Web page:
Two years ago, the name of an already successful Hollywood screenwriter was suddenly on everyone’s lips as Tony Gilroy‘s corporate thriller Michael Clayton, starring a certain George Clooney, unexpectedly broke into the Oscar race with seven nominations.
Of course, Gilroy had already found a great deal of success with his writing on Universal’s “Bourne” trilogy which solidified his status as one of Hollywood’s most respected experts on the spy and espionage genre, but with his directorial debut getting so much acclaim, he was finally being taken seriously as a filmmaker.
Gilroy’s second movie Duplicity is an even more ambitious film, this one being a romantic comedy (of sorts) set within the world of “competitive intelligence,” which is essentially what the big corporations do to find out what their competition is doing and try to beat them to the punch. Caught up in the game between two warring cosmetic companies are Julia Roberts and Clive Owen as Claire Stenwick and Ray Koval, former government intelligent agents who are trying to one-up each other in an expensive bit of espionage between the two high-powered companies.
It’s the kind of thinking person’s movie that’s so rare these days, one that can be enjoyed for the playful relationship between the two lead actors, as much as for the clever non-linear way that Gilroy tells this intricate tale of espionage. (The movie also opens with one of the funniest on-screen fights maybe ever, as the heads of the two corporations, played by Tom Wilkinson and Paul Giamatti, go at it on an airport tarmac as their respective entourages look on aghast.)
Gilroy hinted about but hesitated to elaborate about the project when ComingSoon.net spoke with him a few years ago at the Toronto Film Festival (here), so it was great to sit down with him once again to talk about it. Quite frankly, it’s sometimes hard not to hate the guy for being so smart that he always makes us feel somewhat dumb.
ComingSoon.net: I’m really interested in this idea of “competitive intelligence” in that it’s similar to “Clayton” where it’s something that’s going on but for some reason, unless you work in that world or look into it, we don’t really know about it. I was curious how you first found out about it?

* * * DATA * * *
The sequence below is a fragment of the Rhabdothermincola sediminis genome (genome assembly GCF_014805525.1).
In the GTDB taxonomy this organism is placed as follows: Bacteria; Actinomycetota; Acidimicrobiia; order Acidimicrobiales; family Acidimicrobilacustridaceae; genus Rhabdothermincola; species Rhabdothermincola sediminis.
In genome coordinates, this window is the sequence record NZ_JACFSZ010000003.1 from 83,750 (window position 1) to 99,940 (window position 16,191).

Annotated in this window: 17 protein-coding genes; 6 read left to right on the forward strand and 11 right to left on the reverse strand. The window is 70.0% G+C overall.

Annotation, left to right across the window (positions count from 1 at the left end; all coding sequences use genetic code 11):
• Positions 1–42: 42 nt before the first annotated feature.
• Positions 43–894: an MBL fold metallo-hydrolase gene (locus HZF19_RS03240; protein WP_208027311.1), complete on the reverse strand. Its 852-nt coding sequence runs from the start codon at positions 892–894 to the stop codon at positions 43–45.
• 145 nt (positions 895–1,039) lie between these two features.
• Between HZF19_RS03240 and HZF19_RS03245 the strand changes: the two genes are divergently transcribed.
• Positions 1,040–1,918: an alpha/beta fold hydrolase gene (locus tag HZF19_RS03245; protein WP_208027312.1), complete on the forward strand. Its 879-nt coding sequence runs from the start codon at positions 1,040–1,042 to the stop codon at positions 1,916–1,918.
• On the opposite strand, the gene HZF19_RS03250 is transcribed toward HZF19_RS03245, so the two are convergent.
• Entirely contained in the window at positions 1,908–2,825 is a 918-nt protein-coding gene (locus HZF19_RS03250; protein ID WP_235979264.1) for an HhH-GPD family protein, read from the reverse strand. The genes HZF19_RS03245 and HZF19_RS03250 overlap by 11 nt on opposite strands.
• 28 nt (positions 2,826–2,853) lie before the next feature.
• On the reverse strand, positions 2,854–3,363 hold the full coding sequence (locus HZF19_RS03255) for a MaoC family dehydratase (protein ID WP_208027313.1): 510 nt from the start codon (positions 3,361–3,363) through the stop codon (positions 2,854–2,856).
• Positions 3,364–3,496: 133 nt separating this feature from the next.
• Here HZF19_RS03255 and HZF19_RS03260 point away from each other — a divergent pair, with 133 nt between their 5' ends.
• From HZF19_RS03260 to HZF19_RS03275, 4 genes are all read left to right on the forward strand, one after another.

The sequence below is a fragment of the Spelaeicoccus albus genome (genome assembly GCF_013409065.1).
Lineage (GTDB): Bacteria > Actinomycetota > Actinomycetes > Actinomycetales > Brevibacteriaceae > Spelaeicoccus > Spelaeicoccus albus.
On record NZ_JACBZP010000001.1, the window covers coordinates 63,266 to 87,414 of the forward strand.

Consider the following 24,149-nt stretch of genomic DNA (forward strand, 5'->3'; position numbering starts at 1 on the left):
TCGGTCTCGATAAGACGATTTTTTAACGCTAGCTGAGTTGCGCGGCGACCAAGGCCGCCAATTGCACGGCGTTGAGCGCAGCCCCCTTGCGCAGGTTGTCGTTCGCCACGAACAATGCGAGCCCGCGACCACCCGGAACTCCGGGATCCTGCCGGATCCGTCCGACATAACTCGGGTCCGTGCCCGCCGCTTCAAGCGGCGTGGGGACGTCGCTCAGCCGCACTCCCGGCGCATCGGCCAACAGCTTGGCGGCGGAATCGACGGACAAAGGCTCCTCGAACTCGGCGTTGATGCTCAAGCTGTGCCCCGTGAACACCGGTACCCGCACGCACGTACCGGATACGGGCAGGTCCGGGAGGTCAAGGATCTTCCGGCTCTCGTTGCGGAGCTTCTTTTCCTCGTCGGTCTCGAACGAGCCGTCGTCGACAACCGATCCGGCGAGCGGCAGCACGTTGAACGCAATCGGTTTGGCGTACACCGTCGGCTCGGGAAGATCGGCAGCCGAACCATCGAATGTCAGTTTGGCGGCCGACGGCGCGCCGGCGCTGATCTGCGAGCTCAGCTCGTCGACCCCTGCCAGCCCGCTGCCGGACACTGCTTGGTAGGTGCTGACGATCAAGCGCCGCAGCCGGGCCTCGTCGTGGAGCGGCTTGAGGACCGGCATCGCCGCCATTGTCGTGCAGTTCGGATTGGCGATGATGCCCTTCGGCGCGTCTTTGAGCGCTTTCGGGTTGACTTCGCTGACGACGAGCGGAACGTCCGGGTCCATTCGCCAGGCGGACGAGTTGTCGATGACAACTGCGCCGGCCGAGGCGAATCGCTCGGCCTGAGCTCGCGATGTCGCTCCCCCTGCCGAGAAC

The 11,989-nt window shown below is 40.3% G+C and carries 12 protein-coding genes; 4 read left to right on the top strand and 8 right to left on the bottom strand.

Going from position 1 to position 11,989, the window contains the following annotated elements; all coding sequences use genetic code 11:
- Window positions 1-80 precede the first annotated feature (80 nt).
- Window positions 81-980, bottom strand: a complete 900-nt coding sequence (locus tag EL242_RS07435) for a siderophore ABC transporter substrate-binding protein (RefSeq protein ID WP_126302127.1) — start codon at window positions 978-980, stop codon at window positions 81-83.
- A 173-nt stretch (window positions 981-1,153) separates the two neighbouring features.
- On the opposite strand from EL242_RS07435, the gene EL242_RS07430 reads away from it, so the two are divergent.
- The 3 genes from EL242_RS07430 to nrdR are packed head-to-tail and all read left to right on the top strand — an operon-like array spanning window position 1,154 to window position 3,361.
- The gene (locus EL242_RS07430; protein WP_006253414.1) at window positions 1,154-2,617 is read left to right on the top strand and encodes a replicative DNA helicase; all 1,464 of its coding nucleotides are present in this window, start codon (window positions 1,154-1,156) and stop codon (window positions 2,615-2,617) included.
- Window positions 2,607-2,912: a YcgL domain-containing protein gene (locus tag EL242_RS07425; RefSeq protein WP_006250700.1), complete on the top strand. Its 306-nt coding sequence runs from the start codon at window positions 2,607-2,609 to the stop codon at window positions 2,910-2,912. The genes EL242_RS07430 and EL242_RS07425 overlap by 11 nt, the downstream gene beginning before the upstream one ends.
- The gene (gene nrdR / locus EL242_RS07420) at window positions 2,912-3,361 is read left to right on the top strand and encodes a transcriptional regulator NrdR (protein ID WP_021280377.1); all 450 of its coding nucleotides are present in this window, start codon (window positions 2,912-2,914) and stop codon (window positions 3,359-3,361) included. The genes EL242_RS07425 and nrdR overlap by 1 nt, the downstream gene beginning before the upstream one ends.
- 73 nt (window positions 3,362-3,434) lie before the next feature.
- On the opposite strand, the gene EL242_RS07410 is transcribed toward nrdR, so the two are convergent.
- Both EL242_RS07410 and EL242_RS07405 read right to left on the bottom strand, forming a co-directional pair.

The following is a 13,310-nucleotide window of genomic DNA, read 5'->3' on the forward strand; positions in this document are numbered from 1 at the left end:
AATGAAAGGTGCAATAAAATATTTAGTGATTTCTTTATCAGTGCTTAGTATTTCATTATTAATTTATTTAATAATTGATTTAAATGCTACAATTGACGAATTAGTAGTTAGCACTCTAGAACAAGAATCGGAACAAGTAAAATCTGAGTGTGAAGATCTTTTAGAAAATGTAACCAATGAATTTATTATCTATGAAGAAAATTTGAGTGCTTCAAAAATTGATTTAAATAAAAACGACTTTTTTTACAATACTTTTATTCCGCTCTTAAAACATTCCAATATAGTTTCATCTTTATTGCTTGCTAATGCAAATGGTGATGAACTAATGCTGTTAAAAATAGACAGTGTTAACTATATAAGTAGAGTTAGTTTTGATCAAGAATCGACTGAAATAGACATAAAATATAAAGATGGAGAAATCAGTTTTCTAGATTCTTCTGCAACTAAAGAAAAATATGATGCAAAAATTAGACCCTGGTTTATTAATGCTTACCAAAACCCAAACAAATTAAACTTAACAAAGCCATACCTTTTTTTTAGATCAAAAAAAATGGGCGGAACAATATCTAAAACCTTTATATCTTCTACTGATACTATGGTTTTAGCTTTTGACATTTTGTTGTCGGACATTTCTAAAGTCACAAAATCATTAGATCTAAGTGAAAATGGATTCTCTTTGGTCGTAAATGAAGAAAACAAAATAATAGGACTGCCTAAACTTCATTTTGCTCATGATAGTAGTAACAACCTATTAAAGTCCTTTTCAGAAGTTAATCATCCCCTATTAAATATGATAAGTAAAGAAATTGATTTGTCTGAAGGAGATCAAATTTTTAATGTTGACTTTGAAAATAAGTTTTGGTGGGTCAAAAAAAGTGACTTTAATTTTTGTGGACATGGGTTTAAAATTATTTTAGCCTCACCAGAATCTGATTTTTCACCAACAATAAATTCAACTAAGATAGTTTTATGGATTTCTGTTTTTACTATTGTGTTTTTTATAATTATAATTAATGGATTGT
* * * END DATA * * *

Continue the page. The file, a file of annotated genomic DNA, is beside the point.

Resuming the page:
Tony Gilroy: Over the years, from the different spy movies–and a couple movies that weren’t produced–and working on all kinds of things (like) “Enemy of the State,” I met people for research. “Here’s a guy I know in the intelligence community or here’s a guy who does that” and I build up a little Rolodex of people to talk to and every single one of them was working privately. All the guys that we worked with on “Proof of Life,” all the guys who’d worked in SAS, who’d gone through British Intelligence were pretty much all setting up shop privately. Also, on “Proof of Life” we came in contact with all the companies that did the kidnap and ransom insurance and then there’s all the subsidiary companies inside that who run security and then you realize that there’s a whole vast community that goes all the way up to the Dynecorps and the Blackhawks and all these different Blackwaters and all these different places. Somebody I knew went to work for an unnamed really large corporation and I said, “Well what are you doing there?” They said, “I’m mostly defense. There’s a lot of stuff that goes on, a lot of product protection. It can be anything from a tampering case to something we’re really interested in.” I began to look into it and seriously, if you just google (“competitive intelligence”) you’ll be shocked.
There was an article that came out, Condé Nast Portfolio. As we started shooting, like the week we started shooting, there was an article in Portfolio, it’s almost as if they read the script.
CS: It’s amazing though that if you watch the news, you don’t really see this stuff reported, because it’s happening and lawsuits must be involved.
Gilroy: No, because they don’t want to talk about it.
CS: So they really just deal with this stuff internally as much as possible?
Gilroy: Really the only case I can think of that came up to the surface, that it got legal, was this Unilever-Proctor & Gambel case, because there was some criminal aspect of it. I don’t want to get caught up in the legal part of it, but that’s the only thing I know of that really rose to the level of… most of it is really not talked about.
CS: It’s interesting that you met these people who were consulting on other spy movies and found out they went onto do this. You see people who work for the CIA, FBI and other government agencies and you sometimes wonder what they do when their professional career is over.